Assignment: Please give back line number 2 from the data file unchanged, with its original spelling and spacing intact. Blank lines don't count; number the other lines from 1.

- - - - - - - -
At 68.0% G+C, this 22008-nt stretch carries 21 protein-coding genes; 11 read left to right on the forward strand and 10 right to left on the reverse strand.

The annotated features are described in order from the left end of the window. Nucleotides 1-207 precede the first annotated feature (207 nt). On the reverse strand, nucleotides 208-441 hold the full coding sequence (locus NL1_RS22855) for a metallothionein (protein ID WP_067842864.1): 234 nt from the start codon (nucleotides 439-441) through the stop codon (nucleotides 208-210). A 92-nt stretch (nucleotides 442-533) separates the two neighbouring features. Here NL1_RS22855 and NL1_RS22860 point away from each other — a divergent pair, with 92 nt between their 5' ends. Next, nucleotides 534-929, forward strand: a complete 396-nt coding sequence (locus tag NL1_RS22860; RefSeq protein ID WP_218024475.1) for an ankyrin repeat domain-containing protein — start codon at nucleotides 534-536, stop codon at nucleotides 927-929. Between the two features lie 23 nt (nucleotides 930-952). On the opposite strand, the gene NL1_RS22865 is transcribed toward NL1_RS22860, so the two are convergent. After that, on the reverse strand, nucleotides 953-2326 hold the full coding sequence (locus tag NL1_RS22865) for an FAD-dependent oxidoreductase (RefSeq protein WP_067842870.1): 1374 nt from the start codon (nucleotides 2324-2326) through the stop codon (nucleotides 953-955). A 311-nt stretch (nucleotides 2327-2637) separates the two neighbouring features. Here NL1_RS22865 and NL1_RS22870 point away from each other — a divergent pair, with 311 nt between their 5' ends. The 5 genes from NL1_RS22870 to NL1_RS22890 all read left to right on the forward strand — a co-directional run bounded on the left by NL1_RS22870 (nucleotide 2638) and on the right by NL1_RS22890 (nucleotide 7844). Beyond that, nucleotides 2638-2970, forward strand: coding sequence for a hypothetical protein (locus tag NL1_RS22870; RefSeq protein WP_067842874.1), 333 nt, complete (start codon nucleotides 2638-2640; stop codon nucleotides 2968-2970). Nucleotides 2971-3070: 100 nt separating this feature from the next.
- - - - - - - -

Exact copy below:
The annotated features are described in order from the left end of the window. Nucleotides 1-207 precede the first annotated feature (207 nt). On the reverse strand, nucleotides 208-441 hold the full coding sequence (locus NL1_RS22855) for a metallothionein (protein ID WP_067842864.1): 234 nt from the start codon (nucleotides 439-441) through the stop codon (nucleotides 208-210). A 92-nt stretch (nucleotides 442-533) separates the two neighbouring features. Here NL1_RS22855 and NL1_RS22860 point away from each other — a divergent pair, with 92 nt between their 5' ends. Next, nucleotides 534-929, forward strand: a complete 396-nt coding sequence (locus tag NL1_RS22860; RefSeq protein ID WP_218024475.1) for an ankyrin repeat domain-containing protein — start codon at nucleotides 534-536, stop codon at nucleotides 927-929. Between the two features lie 23 nt (nucleotides 930-952). On the opposite strand, the gene NL1_RS22865 is transcribed toward NL1_RS22860, so the two are convergent. After that, on the reverse strand, nucleotides 953-2326 hold the full coding sequence (locus tag NL1_RS22865) for an FAD-dependent oxidoreductase (RefSeq protein WP_067842870.1): 1374 nt from the start codon (nucleotides 2324-2326) through the stop codon (nucleotides 953-955). A 311-nt stretch (nucleotides 2327-2637) separates the two neighbouring features. Here NL1_RS22865 and NL1_RS22870 point away from each other — a divergent pair, with 311 nt between their 5' ends. The 5 genes from NL1_RS22870 to NL1_RS22890 all read left to right on the forward strand — a co-directional run bounded on the left by NL1_RS22870 (nucleotide 2638) and on the right by NL1_RS22890 (nucleotide 7844). Beyond that, nucleotides 2638-2970, forward strand: coding sequence for a hypothetical protein (locus tag NL1_RS22870; RefSeq protein WP_067842874.1), 333 nt, complete (start codon nucleotides 2638-2640; stop codon nucleotides 2968-2970). Nucleotides 2971-3070: 100 nt separating this feature from the next.